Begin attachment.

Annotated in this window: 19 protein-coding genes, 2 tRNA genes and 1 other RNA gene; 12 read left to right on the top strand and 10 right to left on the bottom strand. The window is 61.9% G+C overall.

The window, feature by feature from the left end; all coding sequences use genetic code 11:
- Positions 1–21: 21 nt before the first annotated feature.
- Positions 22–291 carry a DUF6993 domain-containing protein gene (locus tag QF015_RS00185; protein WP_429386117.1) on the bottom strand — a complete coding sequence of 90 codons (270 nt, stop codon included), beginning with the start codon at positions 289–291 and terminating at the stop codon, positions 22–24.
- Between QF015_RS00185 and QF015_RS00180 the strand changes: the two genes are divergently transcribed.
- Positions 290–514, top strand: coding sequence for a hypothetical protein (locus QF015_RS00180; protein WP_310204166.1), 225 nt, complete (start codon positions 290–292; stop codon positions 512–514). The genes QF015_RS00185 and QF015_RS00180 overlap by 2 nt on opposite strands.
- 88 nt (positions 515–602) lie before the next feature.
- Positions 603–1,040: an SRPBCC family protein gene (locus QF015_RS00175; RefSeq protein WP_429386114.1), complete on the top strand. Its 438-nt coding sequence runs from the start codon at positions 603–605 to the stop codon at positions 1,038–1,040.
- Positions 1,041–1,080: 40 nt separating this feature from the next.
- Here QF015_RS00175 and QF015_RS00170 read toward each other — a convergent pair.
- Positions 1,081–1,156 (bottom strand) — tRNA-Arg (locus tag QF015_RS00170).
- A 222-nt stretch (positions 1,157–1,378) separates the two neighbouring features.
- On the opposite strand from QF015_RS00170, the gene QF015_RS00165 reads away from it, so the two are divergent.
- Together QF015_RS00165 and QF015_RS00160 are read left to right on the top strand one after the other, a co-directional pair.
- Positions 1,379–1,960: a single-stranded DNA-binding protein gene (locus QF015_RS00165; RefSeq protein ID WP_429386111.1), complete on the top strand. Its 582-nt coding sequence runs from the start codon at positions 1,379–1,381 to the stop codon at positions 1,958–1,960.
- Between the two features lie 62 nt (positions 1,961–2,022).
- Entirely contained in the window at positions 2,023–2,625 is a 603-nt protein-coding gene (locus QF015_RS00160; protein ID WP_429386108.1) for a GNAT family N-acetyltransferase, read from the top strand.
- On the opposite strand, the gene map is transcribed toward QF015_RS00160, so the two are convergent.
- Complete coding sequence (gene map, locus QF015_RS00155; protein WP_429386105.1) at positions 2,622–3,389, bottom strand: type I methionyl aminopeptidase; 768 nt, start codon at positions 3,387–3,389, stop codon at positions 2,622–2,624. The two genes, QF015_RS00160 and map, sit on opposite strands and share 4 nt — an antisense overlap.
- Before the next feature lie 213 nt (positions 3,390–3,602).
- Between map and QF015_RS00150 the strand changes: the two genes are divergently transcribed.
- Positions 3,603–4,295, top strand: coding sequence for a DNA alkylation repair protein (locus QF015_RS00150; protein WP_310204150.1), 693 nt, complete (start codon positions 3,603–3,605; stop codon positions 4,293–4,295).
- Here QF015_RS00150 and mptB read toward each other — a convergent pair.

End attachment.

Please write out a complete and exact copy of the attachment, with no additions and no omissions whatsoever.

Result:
Annotated in this window: 19 protein-coding genes, 2 tRNA genes and 1 other RNA gene; 12 read left to right on the top strand and 10 right to left on the bottom strand. The window is 61.9% G+C overall.

The window, feature by feature from the left end; all coding sequences use genetic code 11:
- Positions 1–21: 21 nt before the first annotated feature.
- Positions 22–291 carry a DUF6993 domain-containing protein gene (locus tag QF015_RS00185; protein WP_429386117.1) on the bottom strand — a complete coding sequence of 90 codons (270 nt, stop codon included), beginning with the start codon at positions 289–291 and terminating at the stop codon, positions 22–24.
- Between QF015_RS00185 and QF015_RS00180 the strand changes: the two genes are divergently transcribed.
- Positions 290–514, top strand: coding sequence for a hypothetical protein (locus QF015_RS00180; protein WP_310204166.1), 225 nt, complete (start codon positions 290–292; stop codon positions 512–514). The genes QF015_RS00185 and QF015_RS00180 overlap by 2 nt on opposite strands.
- 88 nt (positions 515–602) lie before the next feature.
- Positions 603–1,040: an SRPBCC family protein gene (locus QF015_RS00175; RefSeq protein WP_429386114.1), complete on the top strand. Its 438-nt coding sequence runs from the start codon at positions 603–605 to the stop codon at positions 1,038–1,040.
- Positions 1,041–1,080: 40 nt separating this feature from the next.
- Here QF015_RS00175 and QF015_RS00170 read toward each other — a convergent pair.
- Positions 1,081–1,156 (bottom strand) — tRNA-Arg (locus tag QF015_RS00170).
- A 222-nt stretch (positions 1,157–1,378) separates the two neighbouring features.
- On the opposite strand from QF015_RS00170, the gene QF015_RS00165 reads away from it, so the two are divergent.
- Together QF015_RS00165 and QF015_RS00160 are read left to right on the top strand one after the other, a co-directional pair.
- Positions 1,379–1,960: a single-stranded DNA-binding protein gene (locus QF015_RS00165; RefSeq protein ID WP_429386111.1), complete on the top strand. Its 582-nt coding sequence runs from the start codon at positions 1,379–1,381 to the stop codon at positions 1,958–1,960.
- Between the two features lie 62 nt (positions 1,961–2,022).
- Entirely contained in the window at positions 2,023–2,625 is a 603-nt protein-coding gene (locus QF015_RS00160; protein ID WP_429386108.1) for a GNAT family N-acetyltransferase, read from the top strand.
- On the opposite strand, the gene map is transcribed toward QF015_RS00160, so the two are convergent.
- Complete coding sequence (gene map, locus QF015_RS00155; protein WP_429386105.1) at positions 2,622–3,389, bottom strand: type I methionyl aminopeptidase; 768 nt, start codon at positions 3,387–3,389, stop codon at positions 2,622–2,624. The two genes, QF015_RS00160 and map, sit on opposite strands and share 4 nt — an antisense overlap.
- Before the next feature lie 213 nt (positions 3,390–3,602).
- Between map and QF015_RS00150 the strand changes: the two genes are divergently transcribed.
- Positions 3,603–4,295, top strand: coding sequence for a DNA alkylation repair protein (locus QF015_RS00150; protein WP_310204150.1), 693 nt, complete (start codon positions 3,603–3,605; stop codon positions 4,293–4,295).
- Here QF015_RS00150 and mptB read toward each other — a convergent pair.